Ask Brad: Should I Join an Existing RIA?
This is the latest installment of a regular column to answer questions from advisors who are considering transitioning to an RIA model. To see Brad’s previous articles, click here. To submit your question, please email Brad here.
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Let’s address the pros and cons of joining an existing RIA.
As background, I help advisors understand the pathway to the RIA model.
For some advisors that will be starting their own RIA. For others, it will be joining an existing RIA. Some will utilize the services of a so-called “middle office” provider to support their startup.
There are many reasons one advisor might choose one path over another. There is no perfect solution. Every option and affiliation model has pros/cons. It’s a matter of determining which path is the most advantageous for you.
I will start with a rant.
I am not a fan of when some folks broadly decree to certain advisors: “You are not big enough to start your own RIA. You should only join an existing one.”
You can start an RIA with $0 AUM. Some RIAs never have AUM, as they don’t formally manage any assets and only provide fee-for-service advice.
There are economics to consider, as there are scale advantages with being a larger RIA. But it is short-sighted to use AUM size as the sole/leading determinant of whether to start your own or join an existing one.
Advisors/teams of all sizes routinely decide that joining an existing RIA is the best path. That includes sub-$100 million advisors on one end of the spectrum, and $1 billion+ on the other end.
Why might an advisor join an existing firm versus starting their own?
When you start your own, you build out a set of solution providers to support the needs of running an RIA. This includes custodial services, technology solutions, compliance consultants, etc.
The pro of building this yourself is you have the entire RIA ecosystem of providers from which to choose. When you consider the growing number of solutions in the marketplace, particularly with technology vendors, there are hundreds of different options.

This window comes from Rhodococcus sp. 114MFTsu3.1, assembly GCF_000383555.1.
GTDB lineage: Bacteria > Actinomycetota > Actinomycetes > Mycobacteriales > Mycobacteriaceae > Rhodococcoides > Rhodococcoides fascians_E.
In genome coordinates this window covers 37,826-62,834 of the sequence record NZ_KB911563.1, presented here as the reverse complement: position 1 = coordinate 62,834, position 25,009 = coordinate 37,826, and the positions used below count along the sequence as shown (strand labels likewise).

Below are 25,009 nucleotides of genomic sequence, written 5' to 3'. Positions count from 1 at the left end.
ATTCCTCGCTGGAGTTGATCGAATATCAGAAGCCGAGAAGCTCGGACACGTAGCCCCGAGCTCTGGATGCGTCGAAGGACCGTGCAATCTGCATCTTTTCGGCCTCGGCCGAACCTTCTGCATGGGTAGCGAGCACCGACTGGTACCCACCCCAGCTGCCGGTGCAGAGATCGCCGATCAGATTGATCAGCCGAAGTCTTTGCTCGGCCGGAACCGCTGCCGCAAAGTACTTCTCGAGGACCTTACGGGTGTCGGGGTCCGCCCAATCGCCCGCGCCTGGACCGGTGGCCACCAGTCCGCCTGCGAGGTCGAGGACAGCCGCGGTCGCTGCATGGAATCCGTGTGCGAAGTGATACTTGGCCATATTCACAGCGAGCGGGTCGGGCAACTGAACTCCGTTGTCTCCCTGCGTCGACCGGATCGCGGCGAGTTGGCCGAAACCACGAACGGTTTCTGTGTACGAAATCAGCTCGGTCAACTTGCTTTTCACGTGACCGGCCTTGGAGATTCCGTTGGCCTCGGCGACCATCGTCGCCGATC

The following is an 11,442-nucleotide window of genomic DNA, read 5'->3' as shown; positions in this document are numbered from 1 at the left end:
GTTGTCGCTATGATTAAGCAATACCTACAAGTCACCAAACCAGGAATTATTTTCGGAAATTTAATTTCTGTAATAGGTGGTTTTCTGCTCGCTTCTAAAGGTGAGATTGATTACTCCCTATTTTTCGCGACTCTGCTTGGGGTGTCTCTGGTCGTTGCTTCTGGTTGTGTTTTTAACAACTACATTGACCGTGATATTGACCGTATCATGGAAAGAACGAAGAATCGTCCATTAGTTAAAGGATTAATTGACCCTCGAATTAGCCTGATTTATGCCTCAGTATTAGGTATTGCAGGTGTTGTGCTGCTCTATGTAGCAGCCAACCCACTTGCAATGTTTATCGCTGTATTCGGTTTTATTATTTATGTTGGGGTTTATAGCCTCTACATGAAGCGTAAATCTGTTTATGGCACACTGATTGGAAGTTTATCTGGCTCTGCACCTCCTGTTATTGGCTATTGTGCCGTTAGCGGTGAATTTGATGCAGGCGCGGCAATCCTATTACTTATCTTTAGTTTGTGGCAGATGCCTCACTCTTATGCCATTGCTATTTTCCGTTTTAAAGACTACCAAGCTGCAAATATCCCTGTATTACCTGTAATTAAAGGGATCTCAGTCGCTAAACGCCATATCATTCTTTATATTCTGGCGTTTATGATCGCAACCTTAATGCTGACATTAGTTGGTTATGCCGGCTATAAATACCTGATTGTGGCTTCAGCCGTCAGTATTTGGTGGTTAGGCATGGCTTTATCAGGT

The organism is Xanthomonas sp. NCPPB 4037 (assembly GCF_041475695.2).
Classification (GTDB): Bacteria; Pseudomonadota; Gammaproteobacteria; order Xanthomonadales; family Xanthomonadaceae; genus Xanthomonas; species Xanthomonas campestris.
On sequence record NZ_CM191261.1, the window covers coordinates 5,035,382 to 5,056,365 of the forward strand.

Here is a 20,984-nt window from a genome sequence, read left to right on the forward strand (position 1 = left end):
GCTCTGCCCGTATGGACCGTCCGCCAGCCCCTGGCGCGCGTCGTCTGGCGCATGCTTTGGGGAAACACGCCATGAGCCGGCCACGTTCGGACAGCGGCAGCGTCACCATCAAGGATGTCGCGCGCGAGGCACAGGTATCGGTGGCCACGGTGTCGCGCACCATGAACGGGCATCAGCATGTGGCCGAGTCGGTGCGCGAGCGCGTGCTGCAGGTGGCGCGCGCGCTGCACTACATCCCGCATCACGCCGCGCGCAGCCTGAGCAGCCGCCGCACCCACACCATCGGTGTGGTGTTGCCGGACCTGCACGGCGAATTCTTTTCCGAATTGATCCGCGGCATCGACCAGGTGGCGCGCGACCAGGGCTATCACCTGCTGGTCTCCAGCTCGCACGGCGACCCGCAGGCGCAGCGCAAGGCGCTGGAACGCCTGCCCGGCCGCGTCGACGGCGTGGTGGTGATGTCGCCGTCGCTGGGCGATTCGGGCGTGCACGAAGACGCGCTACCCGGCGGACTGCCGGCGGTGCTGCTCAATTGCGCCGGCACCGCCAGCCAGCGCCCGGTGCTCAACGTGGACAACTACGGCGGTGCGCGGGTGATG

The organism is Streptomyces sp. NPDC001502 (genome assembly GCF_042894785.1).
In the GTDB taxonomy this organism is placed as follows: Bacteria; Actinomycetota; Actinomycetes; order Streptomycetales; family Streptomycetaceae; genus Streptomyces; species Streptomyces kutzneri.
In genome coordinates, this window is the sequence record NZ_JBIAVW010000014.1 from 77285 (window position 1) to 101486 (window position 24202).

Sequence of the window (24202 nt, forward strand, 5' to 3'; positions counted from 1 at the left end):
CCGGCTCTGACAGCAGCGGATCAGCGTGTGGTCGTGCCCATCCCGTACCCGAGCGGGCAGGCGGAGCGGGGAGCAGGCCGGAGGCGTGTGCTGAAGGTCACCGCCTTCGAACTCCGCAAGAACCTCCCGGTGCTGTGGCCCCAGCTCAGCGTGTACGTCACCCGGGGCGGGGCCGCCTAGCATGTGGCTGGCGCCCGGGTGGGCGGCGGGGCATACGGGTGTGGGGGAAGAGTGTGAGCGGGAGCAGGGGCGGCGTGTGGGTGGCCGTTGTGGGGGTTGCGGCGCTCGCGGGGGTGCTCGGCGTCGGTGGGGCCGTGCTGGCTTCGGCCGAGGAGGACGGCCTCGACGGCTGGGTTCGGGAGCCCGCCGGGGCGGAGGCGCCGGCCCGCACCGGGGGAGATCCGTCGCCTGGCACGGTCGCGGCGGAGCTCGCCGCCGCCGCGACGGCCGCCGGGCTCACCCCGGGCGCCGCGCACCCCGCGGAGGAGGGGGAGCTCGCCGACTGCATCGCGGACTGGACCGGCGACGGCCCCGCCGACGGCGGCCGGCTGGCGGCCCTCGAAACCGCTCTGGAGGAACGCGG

A further benefit of piecing this together yourself is that you are not paying anyone to do it for you; your bottom line economics will generally be more favorable.
However, the pro of this additional flexibility can be a con. You are the one responsible for sorting through the hundreds of options. You must negotiate pricing and review contracts. You make sure the solutions, particularly the technology, are integrated and remain as such.
However, everything I describe above is doable. This is how I routinely help advisors.
Some advisors even enjoy it. I’ve worked with very tech-savvy advisors who love sourcing the exact technology solutions they want for their practice. They are not at all daunted by having to sort through the available options.
But other advisors want absolutely nothing to do with having to set up and integrate various unrelated technology providers.
Again, pros/cons to everything.
What does an existing RIA bring to the table that makes it enticing for advisors to want to join them, versus starting their own RIA?